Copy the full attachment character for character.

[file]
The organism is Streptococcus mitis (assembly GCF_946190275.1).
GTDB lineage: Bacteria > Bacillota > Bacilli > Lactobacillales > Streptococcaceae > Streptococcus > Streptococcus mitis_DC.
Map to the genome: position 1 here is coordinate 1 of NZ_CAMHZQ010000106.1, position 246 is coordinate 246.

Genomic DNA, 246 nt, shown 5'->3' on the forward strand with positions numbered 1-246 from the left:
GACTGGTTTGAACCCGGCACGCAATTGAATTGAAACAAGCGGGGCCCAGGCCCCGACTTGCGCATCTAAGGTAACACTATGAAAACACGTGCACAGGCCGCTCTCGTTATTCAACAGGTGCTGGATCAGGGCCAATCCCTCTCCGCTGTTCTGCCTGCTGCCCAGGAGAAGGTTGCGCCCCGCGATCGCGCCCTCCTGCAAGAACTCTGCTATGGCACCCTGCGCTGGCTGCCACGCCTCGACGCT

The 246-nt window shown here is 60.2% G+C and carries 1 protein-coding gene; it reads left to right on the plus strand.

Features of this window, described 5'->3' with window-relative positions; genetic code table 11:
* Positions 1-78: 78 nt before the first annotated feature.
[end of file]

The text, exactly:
The organism is Streptococcus mitis (assembly GCF_946190275.1).
GTDB lineage: Bacteria > Bacillota > Bacilli > Lactobacillales > Streptococcaceae > Streptococcus > Streptococcus mitis_DC.
Map to the genome: position 1 here is coordinate 1 of NZ_CAMHZQ010000106.1, position 246 is coordinate 246.

Genomic DNA, 246 nt, shown 5'->3' on the forward strand with positions numbered 1-246 from the left:
GACTGGTTTGAACCCGGCACGCAATTGAATTGAAACAAGCGGGGCCCAGGCCCCGACTTGCGCATCTAAGGTAACACTATGAAAACACGTGCACAGGCCGCTCTCGTTATTCAACAGGTGCTGGATCAGGGCCAATCCCTCTCCGCTGTTCTGCCTGCTGCCCAGGAGAAGGTTGCGCCCCGCGATCGCGCCCTCCTGCAAGAACTCTGCTATGGCACCCTGCGCTGGCTGCCACGCCTCGACGCT

The 246-nt window shown here is 60.2% G+C and carries 1 protein-coding gene; it reads left to right on the plus strand.

Features of this window, described 5'->3' with window-relative positions; genetic code table 11:
* Positions 1-78: 78 nt before the first annotated feature.